Saturday, February 5, 2011
My Amish Fireplace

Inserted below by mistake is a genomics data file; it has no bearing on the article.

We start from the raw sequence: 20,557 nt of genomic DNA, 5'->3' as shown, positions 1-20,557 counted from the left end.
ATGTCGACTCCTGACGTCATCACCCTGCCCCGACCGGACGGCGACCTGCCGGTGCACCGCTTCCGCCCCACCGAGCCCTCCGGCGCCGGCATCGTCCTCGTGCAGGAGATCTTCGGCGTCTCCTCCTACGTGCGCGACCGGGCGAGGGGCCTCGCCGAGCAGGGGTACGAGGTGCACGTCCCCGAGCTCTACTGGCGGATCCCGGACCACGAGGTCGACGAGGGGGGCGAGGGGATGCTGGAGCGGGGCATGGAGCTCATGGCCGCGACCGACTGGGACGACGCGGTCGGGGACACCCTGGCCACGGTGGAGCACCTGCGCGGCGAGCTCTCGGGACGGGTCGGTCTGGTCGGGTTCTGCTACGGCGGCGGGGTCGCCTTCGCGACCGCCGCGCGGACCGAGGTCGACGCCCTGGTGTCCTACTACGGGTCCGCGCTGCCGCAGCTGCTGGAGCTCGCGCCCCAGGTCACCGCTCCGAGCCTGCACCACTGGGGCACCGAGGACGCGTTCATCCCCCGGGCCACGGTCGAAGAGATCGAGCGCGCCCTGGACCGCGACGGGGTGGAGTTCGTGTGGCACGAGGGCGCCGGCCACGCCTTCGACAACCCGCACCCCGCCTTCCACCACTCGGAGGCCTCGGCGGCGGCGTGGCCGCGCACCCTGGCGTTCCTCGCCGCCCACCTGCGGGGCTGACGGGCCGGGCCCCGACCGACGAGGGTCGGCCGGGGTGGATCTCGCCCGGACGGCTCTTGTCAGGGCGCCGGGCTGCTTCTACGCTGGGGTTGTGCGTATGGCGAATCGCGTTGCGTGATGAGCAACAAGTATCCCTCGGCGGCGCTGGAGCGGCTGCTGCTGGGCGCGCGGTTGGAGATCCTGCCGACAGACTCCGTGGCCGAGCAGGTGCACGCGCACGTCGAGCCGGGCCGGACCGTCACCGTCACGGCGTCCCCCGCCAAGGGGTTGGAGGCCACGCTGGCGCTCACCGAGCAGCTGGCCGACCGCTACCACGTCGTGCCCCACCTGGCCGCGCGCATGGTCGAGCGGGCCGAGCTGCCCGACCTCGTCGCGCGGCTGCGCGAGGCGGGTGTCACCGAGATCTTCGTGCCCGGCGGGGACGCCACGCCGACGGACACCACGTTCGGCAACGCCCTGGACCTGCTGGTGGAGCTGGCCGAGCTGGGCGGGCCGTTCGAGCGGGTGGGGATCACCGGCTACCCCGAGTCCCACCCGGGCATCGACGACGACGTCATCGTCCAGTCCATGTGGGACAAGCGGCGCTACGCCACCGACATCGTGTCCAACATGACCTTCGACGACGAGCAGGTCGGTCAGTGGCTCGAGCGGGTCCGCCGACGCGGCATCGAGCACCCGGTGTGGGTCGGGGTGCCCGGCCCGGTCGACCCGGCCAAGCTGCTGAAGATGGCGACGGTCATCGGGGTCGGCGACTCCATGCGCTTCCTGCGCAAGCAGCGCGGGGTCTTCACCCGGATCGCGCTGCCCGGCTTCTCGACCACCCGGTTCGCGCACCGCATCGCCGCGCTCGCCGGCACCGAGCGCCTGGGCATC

When we built an addition onto our home, we knew we wanted a huge fireplace mantle that would fill up most of one end of the family room. Over the years we have had the Amish build and repair many things for us so we naturally thought of them first when we decided to build. Clark and I sat down with a pad and pencil and "designed" our rooms including where we wanted the windows, doors and most importantly - the fireplace. We had decided to install a wood insert to promote maximum heating efficiency. Believe me, I am no artist - but the Amish are so skilled that they interpreted my drawings with no problem at all. We wanted a primitive looking fireplace and asked that they would use an old barn beam for the mantle. Dan Mast was our carpenter in charge. Dan immediately knew where he could find an old barn beam. The first example he brought was a little more deteriorated than I wanted. So he found me another one that was in better condition. He carefully cleaned the barn beam and coated it with sealer. The hand hewn barn beam still boasts the original hatchet marks and is estimated to be well over 100 years old. Dan built a form for the fireplace and placed strong supports below the beam. Our brick layer installed the stone over the form. To make the fireplace appear more primitive, I have hung treenware spoons and scoops, a large brass dipper, a popcorn popper and sock and mitten dryers under the mantle. These are replaced with a Christmas stocking for every member of our family (including the dogs) during the Christmas season. I have also decorated the top of the mantle with old collectibles and leaned an old mirror against the wall above it. We keep our fire starter in an old coal skuttle on the hearth. The small wood stacker holds just enough wood for a cold winter's night. The display on the mantle frequently changes with the seasons. Not only is the fireplace a great decorative addition to our home, it also provides cozy warmth when the wind and snow are blowing.